Second, it is important to consider the role of contextual variables in relation to sexual response. Clinicians and researchers have pointed out that the experience of sexual arousal and desire are more than an automatically generated reaction to sexual stimuli (e.g., Basson, 2003; Laan & Janssen, in press; Tiefer, 1991; Tolman & Diamond, 2001). Rather, sexual response involves an interaction of social, psychological, and physiological factors, and thus can be expected to be sensitive to situation and context. Therefore, it may not be surprising that in our laboratory study, the different contexts depicted in the erotic film excerpts—the setting of the erotic encounter, the apparent relationship between the sexual partners, and obviously the coercive nature of the third film clip—may have resulted in slightly different patterns of results across conditions. In real life sexual situations, the role of affect in sexual response may vary in more dramatic ways based on important contextual variables such as an individual's degree of closeness and equity with his or her sexual partner or the comfort of an individual's physical environment. A better understanding of the role of contextual variables is needed in order to fully understand the relationship between affect and sexual response—perhaps especially subjective sexual response.
Third, in this study, we evaluated the role of generalized positive and negative emotional states, treating specific emotions (e.g., interested, sad, pleasant, angry, anxious) as markers for general, underlying emotional dimensions. This approach is consistent with several theories of emotion (Cacioppo et al., 1999; Diener & Iran-Negjad, 1986; Reich et al., 2003; Watson et al., 1999). However, there is some evidence that, when evaluating the role of affect in sexual response, there is value in analyzing the specific primary markers of emotion rather than the underlying positive or negative dimensions (e.g., Rowland et al., 2003). Thus, ambivalent emotional states may not all be equal in terms of their impact on sexual response, particularly as some emotional states may involve more generalized physiological arousal or activation than others (e.g., Watson et al., 1999). For example, excitement (a positive emotion) combined with anxiety (a negative emotion) may represent an ambivalent emotional state that is associated with high levels of generalized activation (and thus sexual arousal); whereas, calmness (a positive emotion) combined with sadness (a negative emotion) may be a mixed emotional state that is associated with low levels of generalized activation and sexual arousal. Future research could investigate the impact of various combinations of specific emotional states on sexual response.
In conclusion, although preliminary in nature, the present findings point to the importance of considering mixed or ambivalent emotional states when studying the relationship between affect and sexual response. By examining positive and negative affect independently without explicitly addressing the potential effects of ambivalence (or indifference), research in this area is likely to leave us with an incomplete picture of the relationship between emotions and sexual arousal and desire. If, as many researchers have proposed, sexual response involves a complex interaction of social, psychological and physiological factors, it should not be surprising that individuals often respond to sexual situations with complex or ambivalent emotional states. A better understanding of such mixed affective states may contribute to our understanding of the factors that enhance and inhibit sexual desire and arousal.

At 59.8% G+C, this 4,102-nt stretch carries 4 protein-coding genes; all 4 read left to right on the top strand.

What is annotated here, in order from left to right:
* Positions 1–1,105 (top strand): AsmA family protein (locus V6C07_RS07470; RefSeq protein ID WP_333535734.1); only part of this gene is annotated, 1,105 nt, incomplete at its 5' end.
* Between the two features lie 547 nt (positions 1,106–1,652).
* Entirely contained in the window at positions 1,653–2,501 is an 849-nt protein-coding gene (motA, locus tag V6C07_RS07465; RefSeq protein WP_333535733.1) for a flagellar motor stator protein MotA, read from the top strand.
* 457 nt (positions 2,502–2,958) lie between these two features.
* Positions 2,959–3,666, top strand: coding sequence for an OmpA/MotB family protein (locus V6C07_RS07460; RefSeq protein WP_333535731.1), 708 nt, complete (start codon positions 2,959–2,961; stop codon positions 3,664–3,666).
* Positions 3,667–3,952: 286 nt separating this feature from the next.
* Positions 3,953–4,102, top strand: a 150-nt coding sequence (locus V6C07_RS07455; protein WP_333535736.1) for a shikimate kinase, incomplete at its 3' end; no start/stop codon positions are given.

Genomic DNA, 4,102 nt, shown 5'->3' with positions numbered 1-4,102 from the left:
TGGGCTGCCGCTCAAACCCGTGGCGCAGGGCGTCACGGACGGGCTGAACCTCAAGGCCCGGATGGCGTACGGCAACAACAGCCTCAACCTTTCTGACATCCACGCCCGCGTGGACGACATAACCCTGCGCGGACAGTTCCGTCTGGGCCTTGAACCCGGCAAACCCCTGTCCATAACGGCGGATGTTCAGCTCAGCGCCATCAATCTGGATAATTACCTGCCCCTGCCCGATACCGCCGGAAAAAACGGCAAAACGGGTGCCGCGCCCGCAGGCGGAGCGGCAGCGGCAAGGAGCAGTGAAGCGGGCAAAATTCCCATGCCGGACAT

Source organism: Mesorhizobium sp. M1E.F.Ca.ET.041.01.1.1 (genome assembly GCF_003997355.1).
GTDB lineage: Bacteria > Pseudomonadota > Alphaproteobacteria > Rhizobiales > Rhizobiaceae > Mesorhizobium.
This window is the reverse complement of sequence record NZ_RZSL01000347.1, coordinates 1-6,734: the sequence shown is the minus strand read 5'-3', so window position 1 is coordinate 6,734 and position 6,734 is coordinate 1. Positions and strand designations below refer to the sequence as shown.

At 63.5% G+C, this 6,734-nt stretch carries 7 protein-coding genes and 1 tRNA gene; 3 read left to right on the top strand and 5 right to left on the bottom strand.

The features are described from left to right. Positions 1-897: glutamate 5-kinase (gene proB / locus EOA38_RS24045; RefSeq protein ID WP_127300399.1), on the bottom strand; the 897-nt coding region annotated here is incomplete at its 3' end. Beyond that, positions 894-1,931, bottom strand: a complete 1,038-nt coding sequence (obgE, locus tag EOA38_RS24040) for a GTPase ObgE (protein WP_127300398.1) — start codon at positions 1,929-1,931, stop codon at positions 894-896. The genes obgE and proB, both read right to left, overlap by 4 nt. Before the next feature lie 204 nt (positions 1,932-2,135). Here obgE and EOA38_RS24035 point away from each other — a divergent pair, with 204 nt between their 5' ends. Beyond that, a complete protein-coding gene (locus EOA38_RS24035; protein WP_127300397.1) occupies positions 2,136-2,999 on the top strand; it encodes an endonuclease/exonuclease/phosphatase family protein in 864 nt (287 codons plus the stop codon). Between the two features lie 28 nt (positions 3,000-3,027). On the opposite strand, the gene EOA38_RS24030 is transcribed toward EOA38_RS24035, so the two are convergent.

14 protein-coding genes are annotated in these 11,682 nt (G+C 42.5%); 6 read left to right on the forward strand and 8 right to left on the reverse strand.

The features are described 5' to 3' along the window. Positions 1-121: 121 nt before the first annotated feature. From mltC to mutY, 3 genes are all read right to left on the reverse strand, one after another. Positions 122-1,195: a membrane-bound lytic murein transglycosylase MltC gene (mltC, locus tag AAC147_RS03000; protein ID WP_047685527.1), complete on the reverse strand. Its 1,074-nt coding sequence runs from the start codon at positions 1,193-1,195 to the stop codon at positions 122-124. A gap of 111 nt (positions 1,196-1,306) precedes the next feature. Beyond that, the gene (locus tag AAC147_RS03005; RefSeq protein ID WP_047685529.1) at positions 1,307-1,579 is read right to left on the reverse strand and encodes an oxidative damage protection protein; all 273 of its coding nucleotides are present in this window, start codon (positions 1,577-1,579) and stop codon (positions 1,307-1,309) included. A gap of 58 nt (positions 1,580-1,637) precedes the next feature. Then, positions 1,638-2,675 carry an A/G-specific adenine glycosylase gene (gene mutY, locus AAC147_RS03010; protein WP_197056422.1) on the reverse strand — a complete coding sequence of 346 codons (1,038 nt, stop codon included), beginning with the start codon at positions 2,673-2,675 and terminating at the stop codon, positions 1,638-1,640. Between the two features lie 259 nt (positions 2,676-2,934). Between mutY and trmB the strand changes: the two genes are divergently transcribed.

The term “ambivalent” is used in this article to reflect the co-occurrence of positive and negative affect during or shortly after exposure to emotion-inducing situations or stimuli.
Potential participants were selected based on their scores on the SIS/SES questionnaire (Janssen, Vorst, Finn, & Bancroft, 2002), a trait measure of sexual inhibition-excitation proneness, in an attempt to achieve a sample with a range of scores on that questionnaire. Although the present study did not focus on these trait variables, a comparison of our sample with previous samples of male and female college students (e.g., Carpenter, Janssen, Graham, Vorst, & Wicherts, 2005; Janssen et al., 2002) revealed comparable ranges and averages of SIS/SES scores.
Although these individual emotions may not consistently reflect the underlying state, or expected valence, specified by the authors (e.g., “interested” or “sensual” may not always be experienced as positive), support for our identification of these emotions as positive or negative comes from the relatively strong bivarate correlations within the sets of items (e.g., “interested” and “sensual” were both correlated with “pleasant” across film conditions, with r’s ranging from .28 to .78 and from .71 to .81 respectively).
We also conducted separate analyses for men and women and found a similar pattern of results across genders.
Aiken and West (1991) and Judd and McClelland (1989) have recommended using the centered scores (i.e., the mean subtracted from the individual scores) of the predictor variables and their product rather than the untransformed individual scores and their product. Use of the centered scores permits the regression coefficient associated with a predictor variable to be interpreted as the simple effect of that predictor at the mean value of another predictor when their product also is included as a predictor.
Some of our non-significant findings may have been a result of insufficient power due to our small sample size. This is particularly true of the analyses on men's genital response (n = 19).
This project was funded in part by a postdoctoral fellowship from The Kinsey Institute for Research in Sex, Gender, and Reproduction awarded to Zoë Peterson. We thank Todd Agee, Jamie Eisenberg, Cynthia Graham, Amy Lykins, Nicole Prause, Sara Upchurch, and Zoran Vukadinovic for their help during various phases of this study. We also thank John Petrocelli for his help with graphing the regression interaction effects and Julia Heiman for her comments on an earlier draft of this manuscript.